Nemesis Games is James S.A. Corey’s Empire Strikes Back

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There comes a point in any long running book series when things start to get stale. But that’s not the case with the latest entry in James S.A. Corey’s Expanse series, Nemesis Games. In it, the gloves come off and the balance of power in the solar system is turned upside down. This is Corey’s Empire Strikes Back.

Some spoilers ahead.

In Cibola Burn, the protomolocule’s gate has opened the doors to innumerable worlds for humanity, and a movement to colonize new planets is underway. But, it’s not all good news for the solar system’s power struggle: Mars’ terraforming project is threatened by the mass exodus, and the Belt is seeing its own sources of supplies and resources dwindling.


Following their disastrous mission to Ilus, Captain James Holden and his crew are scattered across the solar system: Amos returns to Earth to pay respects to a deceased friend, Alex returns to Mars to reconnect with loved ones, and Naomi is called by secrets in her own past, while Holden is recruited to look into the disappearances of ships in the solar system.

At the start of Nemesis Games, the worst case scenario unfolds: Ships have begun to disappear across the solar system, and a brazen attack against Earth and Mars plunges the solar system into chaos. Each of the crew of the Rocinante are caught up in the action as the solar system is torn apart.


It’s not hard for a series like this to run out of steam: familiar characters are safe from harm, stories become recycled or worse, boring. The opposite has happened here: Corey (a joint pseudonym for Ty Franck and Daniel Abraham) has cranked the volume up to 11, and never lets up on the sense of urgency.


For the first time, we don’t have a host of new characters coming in to share the story with Holden and his crew. Instead, Amos, Alex and Naomi are each given space as the book’s main distinct voices, and this exposure is overdue.

Since the beginning of the series, we’ve seen these four characters work and live together, but we’ve never really seen how anyone views them outside of Holden’s viewpoint. Corey is doing something interesting with this series, viewing the system and the events that have plagued it through a growing chorus of voices. By playing with the rest of the crew, we get a sense of the backgrounds of these characters before they shipped out together for the first time, and it’s a level that we never quite realized we needed.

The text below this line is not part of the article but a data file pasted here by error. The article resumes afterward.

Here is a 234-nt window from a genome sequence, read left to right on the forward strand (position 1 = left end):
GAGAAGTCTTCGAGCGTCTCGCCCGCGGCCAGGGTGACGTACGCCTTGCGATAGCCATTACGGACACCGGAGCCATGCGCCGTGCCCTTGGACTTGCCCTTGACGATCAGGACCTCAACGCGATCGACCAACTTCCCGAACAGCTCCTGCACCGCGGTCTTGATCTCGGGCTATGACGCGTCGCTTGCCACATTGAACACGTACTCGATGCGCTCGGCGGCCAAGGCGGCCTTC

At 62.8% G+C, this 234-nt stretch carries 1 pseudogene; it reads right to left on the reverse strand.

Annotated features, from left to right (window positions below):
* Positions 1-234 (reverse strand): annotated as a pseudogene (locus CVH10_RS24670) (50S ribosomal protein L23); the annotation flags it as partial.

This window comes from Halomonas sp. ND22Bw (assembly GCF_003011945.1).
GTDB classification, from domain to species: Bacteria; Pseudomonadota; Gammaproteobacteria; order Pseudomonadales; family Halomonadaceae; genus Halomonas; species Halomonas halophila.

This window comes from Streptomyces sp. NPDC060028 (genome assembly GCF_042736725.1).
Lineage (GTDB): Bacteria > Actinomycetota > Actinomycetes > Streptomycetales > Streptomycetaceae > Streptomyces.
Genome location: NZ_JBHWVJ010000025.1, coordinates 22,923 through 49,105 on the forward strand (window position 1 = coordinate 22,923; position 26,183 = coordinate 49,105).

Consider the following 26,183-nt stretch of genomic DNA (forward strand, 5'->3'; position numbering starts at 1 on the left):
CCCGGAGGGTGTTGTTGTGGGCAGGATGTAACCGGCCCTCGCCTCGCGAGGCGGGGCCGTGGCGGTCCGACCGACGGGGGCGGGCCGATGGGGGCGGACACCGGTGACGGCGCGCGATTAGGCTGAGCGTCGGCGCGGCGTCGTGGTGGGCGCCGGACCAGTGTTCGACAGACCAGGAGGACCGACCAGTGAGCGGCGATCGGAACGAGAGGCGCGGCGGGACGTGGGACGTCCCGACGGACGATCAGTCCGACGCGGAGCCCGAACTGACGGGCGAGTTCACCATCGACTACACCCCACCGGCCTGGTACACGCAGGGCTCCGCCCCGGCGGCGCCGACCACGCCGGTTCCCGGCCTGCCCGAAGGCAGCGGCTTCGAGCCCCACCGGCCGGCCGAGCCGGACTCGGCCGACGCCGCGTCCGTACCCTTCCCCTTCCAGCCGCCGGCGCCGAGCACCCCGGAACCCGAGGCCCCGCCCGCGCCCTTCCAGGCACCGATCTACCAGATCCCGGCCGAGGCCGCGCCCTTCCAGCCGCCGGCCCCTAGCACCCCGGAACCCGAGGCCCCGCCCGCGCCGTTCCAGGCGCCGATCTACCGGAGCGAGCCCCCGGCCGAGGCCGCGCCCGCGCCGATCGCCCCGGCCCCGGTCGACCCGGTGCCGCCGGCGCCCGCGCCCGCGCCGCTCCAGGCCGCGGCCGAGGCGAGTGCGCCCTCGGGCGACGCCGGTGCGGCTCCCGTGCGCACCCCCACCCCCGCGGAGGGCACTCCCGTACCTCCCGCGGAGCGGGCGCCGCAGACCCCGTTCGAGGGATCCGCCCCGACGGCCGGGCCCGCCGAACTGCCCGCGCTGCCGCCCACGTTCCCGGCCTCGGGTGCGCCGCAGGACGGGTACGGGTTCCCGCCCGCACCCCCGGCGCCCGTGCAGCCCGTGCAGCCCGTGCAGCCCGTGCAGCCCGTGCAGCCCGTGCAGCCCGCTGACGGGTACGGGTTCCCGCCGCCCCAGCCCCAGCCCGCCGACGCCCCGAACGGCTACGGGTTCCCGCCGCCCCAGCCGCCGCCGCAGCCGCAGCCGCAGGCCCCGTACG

As we get deeper into the lives of our characters, Nemesis Games turns into a complicated solar-political story: radicalized Belters declare war on the rest of the system, attempting to kill the political leaders of Earth and Mars, and worse. The undercurrents of racism and economic inequality that have shaped Corey’s world come up front and center.

With Nemesis Games, Corey seems to be making several points, each of which are highly relevant for the world today.


First, radical actions and movements don’t come out of thin air: they’re born out of inequality and racism, often at the hands of those who are willing to overlook the human cost of their actions. In the Belt, each day is survival, and there’s some clear parallels between the War on Terror and the actions of the OPA’s Free Navy movement.

Second, the violent actions of terrorists rarely speak for the entirety of a people: Rather, they’re conducted by individuals looking to expand their own power, latching on to whatever is convenient to get people to follow them and act in their name.


These themes play out between each character as we ping-pong across the solar system. Familiar faces return, from Carissa Mao to Bobbie Draper to Chrisjen Avasarala, each adding their own unique perspective to the larger story that’s played out, and it’s clear that this is the most ambitious Expanse novel yet.

Corey hasn’t shied away from tough issues, and Nemesis Games is the best and most devastating installment of the series to date because of that. With every new novel, Corey focuses in even more: the action, characters and story all focus and pick up that much more, and it’s a solid demonstration that the Expanse is getting bigger and better with every installment. Already, we’re eager to see what happens next.